The U.N. Convention on Biological Diversity—15,000 delegates from 193 countries gathered in Ngoya, Japan—opened with a bang over the weekend by predicting that by 2050, marine ecosystems as we know them will have disappeared.
Opening remarks for the two-week conference confirmed a World Wildlife Fund forecast that within the next four decades, all of the fish we currently consume will be gone.
A man nets fish from a polluted canal in central Beijing. As edible stocks decline, consumers will be less and less selective about what goes on their plates. (Photo: David Gray/Reuters)
The factors for this warning are extremely—and sadly—predictable: Pollution, climate change and overfishing.
Russ Mittermeier, president of Conservation International, predicted in Ngoya, “We are on the verge of a major extinction spasm.”
A United Nations Environment Programme (UNEP) report details the depressed future of marine ecosystems, and particularly fish. Based on studies of 18 regions around the world, the report predicts that as sea temperatures rise, along with nitrogen levels which trigger fish-killing algae blooms, both fishing and tourist industries will be endangered.
The inevitable might be staved off by creating more Marine Protected Areas (MPAs) and enforcing tougher laws on who can catch which fish, where and when.
Whenever I cite the WWF forecast—that all of the fish we currently know and eat will be gone by 2050—I like to point out that it doesn’t mean the last fish will be taken from the sea.
It does mean that 40 years from now we will be catching, selling and eating fish that currently live in waters that are too deep or remote and are considered too small, too bony or simply too … fishy.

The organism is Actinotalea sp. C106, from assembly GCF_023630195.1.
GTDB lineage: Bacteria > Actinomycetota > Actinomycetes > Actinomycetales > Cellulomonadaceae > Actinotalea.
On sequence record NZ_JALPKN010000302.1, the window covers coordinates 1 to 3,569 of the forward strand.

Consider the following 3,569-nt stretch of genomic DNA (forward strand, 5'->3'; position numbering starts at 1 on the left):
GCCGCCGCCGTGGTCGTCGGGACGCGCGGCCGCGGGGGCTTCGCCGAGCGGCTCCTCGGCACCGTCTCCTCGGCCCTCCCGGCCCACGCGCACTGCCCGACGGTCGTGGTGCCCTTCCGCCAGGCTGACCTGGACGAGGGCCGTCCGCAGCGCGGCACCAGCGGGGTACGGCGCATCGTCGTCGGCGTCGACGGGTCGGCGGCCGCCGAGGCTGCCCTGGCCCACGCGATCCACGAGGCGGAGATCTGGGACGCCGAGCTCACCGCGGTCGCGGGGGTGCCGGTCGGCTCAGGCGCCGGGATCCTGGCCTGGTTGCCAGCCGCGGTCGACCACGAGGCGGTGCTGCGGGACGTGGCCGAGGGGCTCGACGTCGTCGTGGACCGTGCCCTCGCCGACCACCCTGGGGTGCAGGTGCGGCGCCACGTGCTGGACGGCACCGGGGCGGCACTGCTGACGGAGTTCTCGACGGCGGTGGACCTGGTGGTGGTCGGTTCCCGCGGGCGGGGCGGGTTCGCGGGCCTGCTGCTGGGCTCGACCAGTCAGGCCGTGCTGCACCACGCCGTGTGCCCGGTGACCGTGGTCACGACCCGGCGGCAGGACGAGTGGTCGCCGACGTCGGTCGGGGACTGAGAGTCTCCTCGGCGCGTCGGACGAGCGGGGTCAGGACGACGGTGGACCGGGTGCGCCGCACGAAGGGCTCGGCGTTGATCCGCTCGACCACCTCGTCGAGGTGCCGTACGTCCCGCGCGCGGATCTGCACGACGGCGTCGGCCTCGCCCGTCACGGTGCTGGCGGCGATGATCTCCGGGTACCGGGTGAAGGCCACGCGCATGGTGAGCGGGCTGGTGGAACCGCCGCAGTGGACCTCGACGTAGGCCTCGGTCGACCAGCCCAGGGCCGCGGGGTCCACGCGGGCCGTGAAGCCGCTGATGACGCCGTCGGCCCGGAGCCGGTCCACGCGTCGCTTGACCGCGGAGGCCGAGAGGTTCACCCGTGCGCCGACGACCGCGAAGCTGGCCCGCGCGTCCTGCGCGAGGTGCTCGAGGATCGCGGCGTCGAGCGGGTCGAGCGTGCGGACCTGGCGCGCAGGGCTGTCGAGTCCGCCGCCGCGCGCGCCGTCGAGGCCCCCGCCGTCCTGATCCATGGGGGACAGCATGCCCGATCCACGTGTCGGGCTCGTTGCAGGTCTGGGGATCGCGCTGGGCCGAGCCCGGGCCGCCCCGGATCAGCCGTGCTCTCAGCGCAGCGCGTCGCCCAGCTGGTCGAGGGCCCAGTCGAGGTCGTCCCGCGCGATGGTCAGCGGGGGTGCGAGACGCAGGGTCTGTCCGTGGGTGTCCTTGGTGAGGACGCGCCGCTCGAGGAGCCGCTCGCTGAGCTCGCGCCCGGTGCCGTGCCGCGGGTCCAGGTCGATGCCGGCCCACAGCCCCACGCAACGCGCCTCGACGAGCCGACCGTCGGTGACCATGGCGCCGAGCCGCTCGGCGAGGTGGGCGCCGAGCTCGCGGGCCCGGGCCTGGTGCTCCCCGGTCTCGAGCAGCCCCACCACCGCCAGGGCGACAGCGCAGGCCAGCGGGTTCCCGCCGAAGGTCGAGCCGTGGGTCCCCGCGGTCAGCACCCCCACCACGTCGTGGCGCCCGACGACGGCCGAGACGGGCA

Some seafood chefs around the U.S., with one eye on sustainability, are previewing fish species that may appear on menus in 2050. With some popular species already off-limits due to polluted or overworked fisheries—including redfish from the Gulf of Mexico and grouper—smart chefs are experimenting with recipes for species that have previously been judged dubious.
A recent Wall Street Journal story suggests some of the iffy species (often described on menus as having an “adventurous” taste) being tried out are undergoing name changes. Just as the Patagonia toothfish became the Chilean sea bass and the New Zealand slimehead was rebranded as orange roughy, chefs are looking for a more appetizing name for the “bearded brotula.”
Fish looks are important to typical shoppers at the local market. But in a restaurant, Tony Tocco of the Café Atchafalaya in New Orleans tells the WSJ, “Diners never see fish with their heads still on. You ever seen a monkfish? It’s really ugly, with a big, gaping mouth. Yet people love the so-called poor-man’s lobster. Flounder isn’t exactly sexy-looking either, but it’s low-cost and versatile.”
Some new fish on the horizon include the lesser-known sheepshead, tripletail, king mackerel, golden tilefish, cobia, Florida pompano, cuttlefish and—one definitely headed for a name change—the hogfish.